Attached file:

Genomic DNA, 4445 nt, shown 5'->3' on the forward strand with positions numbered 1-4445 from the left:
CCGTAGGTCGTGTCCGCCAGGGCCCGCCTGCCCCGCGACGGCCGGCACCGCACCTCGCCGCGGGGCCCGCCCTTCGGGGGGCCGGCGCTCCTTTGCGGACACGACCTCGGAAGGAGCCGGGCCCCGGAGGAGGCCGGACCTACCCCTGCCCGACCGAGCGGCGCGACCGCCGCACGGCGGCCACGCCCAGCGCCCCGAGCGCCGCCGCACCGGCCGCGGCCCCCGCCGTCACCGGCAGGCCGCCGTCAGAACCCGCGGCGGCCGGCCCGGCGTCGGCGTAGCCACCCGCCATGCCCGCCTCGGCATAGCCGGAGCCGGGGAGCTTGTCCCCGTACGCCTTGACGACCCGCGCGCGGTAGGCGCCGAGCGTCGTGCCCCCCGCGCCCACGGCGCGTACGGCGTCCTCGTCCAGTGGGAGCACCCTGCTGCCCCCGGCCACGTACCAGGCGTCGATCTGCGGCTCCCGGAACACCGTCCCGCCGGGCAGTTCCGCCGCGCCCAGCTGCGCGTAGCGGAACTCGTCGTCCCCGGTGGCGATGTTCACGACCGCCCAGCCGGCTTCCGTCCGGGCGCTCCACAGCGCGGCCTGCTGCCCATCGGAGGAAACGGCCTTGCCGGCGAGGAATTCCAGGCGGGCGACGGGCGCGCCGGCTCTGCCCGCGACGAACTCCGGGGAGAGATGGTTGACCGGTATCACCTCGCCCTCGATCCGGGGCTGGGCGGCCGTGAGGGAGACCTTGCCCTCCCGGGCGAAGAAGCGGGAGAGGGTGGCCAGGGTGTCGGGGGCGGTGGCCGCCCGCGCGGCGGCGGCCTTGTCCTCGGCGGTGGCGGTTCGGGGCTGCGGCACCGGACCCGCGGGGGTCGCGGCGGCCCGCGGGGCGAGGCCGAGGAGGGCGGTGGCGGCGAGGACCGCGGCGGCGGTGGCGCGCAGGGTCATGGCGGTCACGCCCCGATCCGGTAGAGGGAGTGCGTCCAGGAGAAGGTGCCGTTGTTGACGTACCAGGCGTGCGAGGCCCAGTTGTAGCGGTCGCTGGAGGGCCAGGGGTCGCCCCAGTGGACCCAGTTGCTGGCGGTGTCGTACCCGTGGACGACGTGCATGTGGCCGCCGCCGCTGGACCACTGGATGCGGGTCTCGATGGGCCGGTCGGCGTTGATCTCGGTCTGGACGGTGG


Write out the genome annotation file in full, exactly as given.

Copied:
Genomic DNA, 4445 nt, shown 5'->3' on the forward strand with positions numbered 1-4445 from the left:
CCGTAGGTCGTGTCCGCCAGGGCCCGCCTGCCCCGCGACGGCCGGCACCGCACCTCGCCGCGGGGCCCGCCCTTCGGGGGGCCGGCGCTCCTTTGCGGACACGACCTCGGAAGGAGCCGGGCCCCGGAGGAGGCCGGACCTACCCCTGCCCGACCGAGCGGCGCGACCGCCGCACGGCGGCCACGCCCAGCGCCCCGAGCGCCGCCGCACCGGCCGCGGCCCCCGCCGTCACCGGCAGGCCGCCGTCAGAACCCGCGGCGGCCGGCCCGGCGTCGGCGTAGCCACCCGCCATGCCCGCCTCGGCATAGCCGGAGCCGGGGAGCTTGTCCCCGTACGCCTTGACGACCCGCGCGCGGTAGGCGCCGAGCGTCGTGCCCCCCGCGCCCACGGCGCGTACGGCGTCCTCGTCCAGTGGGAGCACCCTGCTGCCCCCGGCCACGTACCAGGCGTCGATCTGCGGCTCCCGGAACACCGTCCCGCCGGGCAGTTCCGCCGCGCCCAGCTGCGCGTAGCGGAACTCGTCGTCCCCGGTGGCGATGTTCACGACCGCCCAGCCGGCTTCCGTCCGGGCGCTCCACAGCGCGGCCTGCTGCCCATCGGAGGAAACGGCCTTGCCGGCGAGGAATTCCAGGCGGGCGACGGGCGCGCCGGCTCTGCCCGCGACGAACTCCGGGGAGAGATGGTTGACCGGTATCACCTCGCCCTCGATCCGGGGCTGGGCGGCCGTGAGGGAGACCTTGCCCTCCCGGGCGAAGAAGCGGGAGAGGGTGGCCAGGGTGTCGGGGGCGGTGGCCGCCCGCGCGGCGGCGGCCTTGTCCTCGGCGGTGGCGGTTCGGGGCTGCGGCACCGGACCCGCGGGGGTCGCGGCGGCCCGCGGGGCGAGGCCGAGGAGGGCGGTGGCGGCGAGGACCGCGGCGGCGGTGGCGCGCAGGGTCATGGCGGTCACGCCCCGATCCGGTAGAGGGAGTGCGTCCAGGAGAAGGTGCCGTTGTTGACGTACCAGGCGTGCGAGGCCCAGTTGTAGCGGTCGCTGGAGGGCCAGGGGTCGCCCCAGTGGACCCAGTTGCTGGCGGTGTCGTACCCGTGGACGACGTGCATGTGGCCGCCGCCGCTGGACCACTGGATGCGGGTCTCGATGGGCCGGTCGGCGTTGATCTCGGTCTGGACGGTGG